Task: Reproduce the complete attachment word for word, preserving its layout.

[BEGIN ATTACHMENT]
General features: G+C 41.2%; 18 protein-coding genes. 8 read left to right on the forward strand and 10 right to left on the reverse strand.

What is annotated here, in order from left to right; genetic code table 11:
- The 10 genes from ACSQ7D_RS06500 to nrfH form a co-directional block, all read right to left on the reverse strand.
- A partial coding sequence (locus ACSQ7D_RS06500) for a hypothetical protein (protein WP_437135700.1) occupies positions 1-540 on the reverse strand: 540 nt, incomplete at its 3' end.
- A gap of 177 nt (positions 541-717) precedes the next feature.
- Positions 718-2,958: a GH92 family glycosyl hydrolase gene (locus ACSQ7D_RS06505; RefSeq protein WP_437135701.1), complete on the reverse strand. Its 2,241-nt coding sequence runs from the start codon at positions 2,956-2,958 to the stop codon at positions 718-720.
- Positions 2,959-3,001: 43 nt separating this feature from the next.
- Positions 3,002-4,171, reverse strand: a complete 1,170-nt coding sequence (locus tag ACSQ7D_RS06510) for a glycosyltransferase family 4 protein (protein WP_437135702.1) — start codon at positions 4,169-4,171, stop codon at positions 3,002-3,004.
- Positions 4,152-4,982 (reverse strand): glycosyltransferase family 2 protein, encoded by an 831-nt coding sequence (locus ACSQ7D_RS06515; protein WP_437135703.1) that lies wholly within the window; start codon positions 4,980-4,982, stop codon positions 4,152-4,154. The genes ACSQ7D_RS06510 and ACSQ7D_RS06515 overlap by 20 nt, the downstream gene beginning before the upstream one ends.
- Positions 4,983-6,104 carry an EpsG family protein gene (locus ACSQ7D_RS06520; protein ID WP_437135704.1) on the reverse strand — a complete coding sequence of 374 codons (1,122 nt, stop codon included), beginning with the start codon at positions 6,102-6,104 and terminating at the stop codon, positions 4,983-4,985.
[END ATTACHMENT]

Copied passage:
General features: G+C 41.2%; 18 protein-coding genes. 8 read left to right on the forward strand and 10 right to left on the reverse strand.

What is annotated here, in order from left to right; genetic code table 11:
- The 10 genes from ACSQ7D_RS06500 to nrfH form a co-directional block, all read right to left on the reverse strand.
- A partial coding sequence (locus ACSQ7D_RS06500) for a hypothetical protein (protein WP_437135700.1) occupies positions 1-540 on the reverse strand: 540 nt, incomplete at its 3' end.
- A gap of 177 nt (positions 541-717) precedes the next feature.
- Positions 718-2,958: a GH92 family glycosyl hydrolase gene (locus ACSQ7D_RS06505; RefSeq protein WP_437135701.1), complete on the reverse strand. Its 2,241-nt coding sequence runs from the start codon at positions 2,956-2,958 to the stop codon at positions 718-720.
- Positions 2,959-3,001: 43 nt separating this feature from the next.
- Positions 3,002-4,171, reverse strand: a complete 1,170-nt coding sequence (locus tag ACSQ7D_RS06510) for a glycosyltransferase family 4 protein (protein WP_437135702.1) — start codon at positions 4,169-4,171, stop codon at positions 3,002-3,004.
- Positions 4,152-4,982 (reverse strand): glycosyltransferase family 2 protein, encoded by an 831-nt coding sequence (locus ACSQ7D_RS06515; protein WP_437135703.1) that lies wholly within the window; start codon positions 4,980-4,982, stop codon positions 4,152-4,154. The genes ACSQ7D_RS06510 and ACSQ7D_RS06515 overlap by 20 nt, the downstream gene beginning before the upstream one ends.
- Positions 4,983-6,104 carry an EpsG family protein gene (locus ACSQ7D_RS06520; protein ID WP_437135704.1) on the reverse strand — a complete coding sequence of 374 codons (1,122 nt, stop codon included), beginning with the start codon at positions 6,102-6,104 and terminating at the stop codon, positions 4,983-4,985.